Saturday, April 18, 2009
Du Bois Going Digital!
In addition to defending my dissertation and seeing Holy Mavericks published--marks of a fantastic April--I just found out that the papers and writings of W.E.B. Du Bois are going ditigal. This is wonderful news!
This will of course make research much easier for scholars, but secondary students and undergraduates can read Du Bois letters or speeches right alongside works like Souls of Black Folk (1903). There is already a wealth of Du Bois material on-line, but this project will offer ascess to unknown and obscure resources.
Having worked extensively for the last several years on eighteenth-century New England pastor and theologian Jonathan Edwards, I often consulted the Yale University Press published collection of his works. I also worked in the Edwards Papers at Yale University and Yale Divinity School. Now, many of whose works are digitized and searchable through the Jonathan Edwards Center at Yale Divinity School, and both scholars and students are asking new questions and making new observations about his work and influence. A whole slew of Edwards's sermons are now available, for example, so this may give even more insight into the daily and weekly pastoral labors of this frontier preacher. (And speaking of new thoughts and observations that emerge in the course of digital document research, read John Fea's thoughts on a project of his here.)
I would expect the same for Du Bois. The collection will be searchable, and no doubt new interpretations of one of the world's most significant Black intellectuals will come to light.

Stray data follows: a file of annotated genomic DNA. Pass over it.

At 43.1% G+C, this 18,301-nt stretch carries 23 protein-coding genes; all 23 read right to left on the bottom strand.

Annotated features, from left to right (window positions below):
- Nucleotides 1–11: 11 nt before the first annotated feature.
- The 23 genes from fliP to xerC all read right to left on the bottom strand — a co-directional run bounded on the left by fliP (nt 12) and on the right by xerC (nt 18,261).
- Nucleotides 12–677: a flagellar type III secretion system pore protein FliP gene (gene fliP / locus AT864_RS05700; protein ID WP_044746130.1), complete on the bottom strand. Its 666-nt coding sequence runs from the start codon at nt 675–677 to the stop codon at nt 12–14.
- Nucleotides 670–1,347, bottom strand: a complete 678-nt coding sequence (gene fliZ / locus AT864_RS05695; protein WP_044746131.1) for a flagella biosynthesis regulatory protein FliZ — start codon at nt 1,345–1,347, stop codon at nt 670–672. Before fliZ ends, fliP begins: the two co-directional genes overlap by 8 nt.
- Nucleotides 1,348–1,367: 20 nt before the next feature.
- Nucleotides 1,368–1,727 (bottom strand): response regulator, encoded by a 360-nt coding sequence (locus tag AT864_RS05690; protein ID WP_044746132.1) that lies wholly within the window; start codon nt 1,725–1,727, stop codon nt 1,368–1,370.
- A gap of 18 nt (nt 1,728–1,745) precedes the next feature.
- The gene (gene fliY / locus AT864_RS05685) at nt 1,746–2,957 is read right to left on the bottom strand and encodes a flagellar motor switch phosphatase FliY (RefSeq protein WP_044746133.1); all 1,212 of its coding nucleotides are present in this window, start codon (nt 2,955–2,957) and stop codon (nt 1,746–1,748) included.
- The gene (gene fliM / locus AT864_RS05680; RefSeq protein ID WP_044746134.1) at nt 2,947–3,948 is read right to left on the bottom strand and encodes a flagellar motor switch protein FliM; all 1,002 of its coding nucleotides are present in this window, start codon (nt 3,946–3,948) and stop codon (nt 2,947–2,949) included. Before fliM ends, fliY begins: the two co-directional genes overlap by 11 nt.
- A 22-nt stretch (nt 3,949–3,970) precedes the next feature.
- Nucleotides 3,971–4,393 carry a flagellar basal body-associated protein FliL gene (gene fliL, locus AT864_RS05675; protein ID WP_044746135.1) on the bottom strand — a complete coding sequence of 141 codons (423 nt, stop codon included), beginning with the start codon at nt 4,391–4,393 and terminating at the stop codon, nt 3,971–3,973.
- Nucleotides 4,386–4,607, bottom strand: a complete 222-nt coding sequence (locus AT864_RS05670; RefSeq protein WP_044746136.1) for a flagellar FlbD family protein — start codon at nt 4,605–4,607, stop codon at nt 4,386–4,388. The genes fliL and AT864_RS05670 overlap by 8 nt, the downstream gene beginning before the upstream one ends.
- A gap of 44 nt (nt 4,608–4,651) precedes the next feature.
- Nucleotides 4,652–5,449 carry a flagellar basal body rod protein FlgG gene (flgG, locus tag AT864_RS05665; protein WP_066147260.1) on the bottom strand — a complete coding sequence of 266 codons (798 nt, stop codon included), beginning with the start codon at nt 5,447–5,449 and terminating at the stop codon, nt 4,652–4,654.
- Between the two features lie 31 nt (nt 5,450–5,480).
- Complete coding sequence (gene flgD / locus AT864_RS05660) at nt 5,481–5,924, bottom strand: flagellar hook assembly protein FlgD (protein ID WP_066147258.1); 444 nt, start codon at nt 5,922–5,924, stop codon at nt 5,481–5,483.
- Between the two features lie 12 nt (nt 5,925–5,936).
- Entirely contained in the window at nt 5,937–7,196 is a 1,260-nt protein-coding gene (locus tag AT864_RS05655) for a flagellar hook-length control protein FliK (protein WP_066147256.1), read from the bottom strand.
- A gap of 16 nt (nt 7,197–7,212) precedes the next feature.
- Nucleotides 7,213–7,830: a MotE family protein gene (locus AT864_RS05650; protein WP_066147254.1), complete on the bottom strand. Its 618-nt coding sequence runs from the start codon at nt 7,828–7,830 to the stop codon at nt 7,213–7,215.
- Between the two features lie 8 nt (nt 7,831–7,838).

Thanks to a grant from the Verizon Foundation, the Special Collections Department at UMass-Amherst, where Du Bois's papers reside, will oversee the two-year project. It begins in July, and at the project's end will make Du Bois's work available the world over. Du Bois was a global thinker and world traveler, so it is a wonderful sign to see things come full circle.
"What we're looking to do is spark conversation about difficult issues in race, inequality, class and all these things are things that concerned Du Bois," said Robert Cox, director of the special collections at the UMass Amherst library. Cox continued: “Du Bois was a great intellectual and a great activist. He took things that he understood from his academic work and applied it to real-life situations and to improving the real lives of individuals in American society.”
I will continue to post updates and information about this project as I hear more. Feel free to send things that you find as well. Also, I hope to post more about the Du Bois papers in the summer, as my good friend Edward Carson and I are traveling to Massachusetts for research.
Posted by Phil at 10:19 AM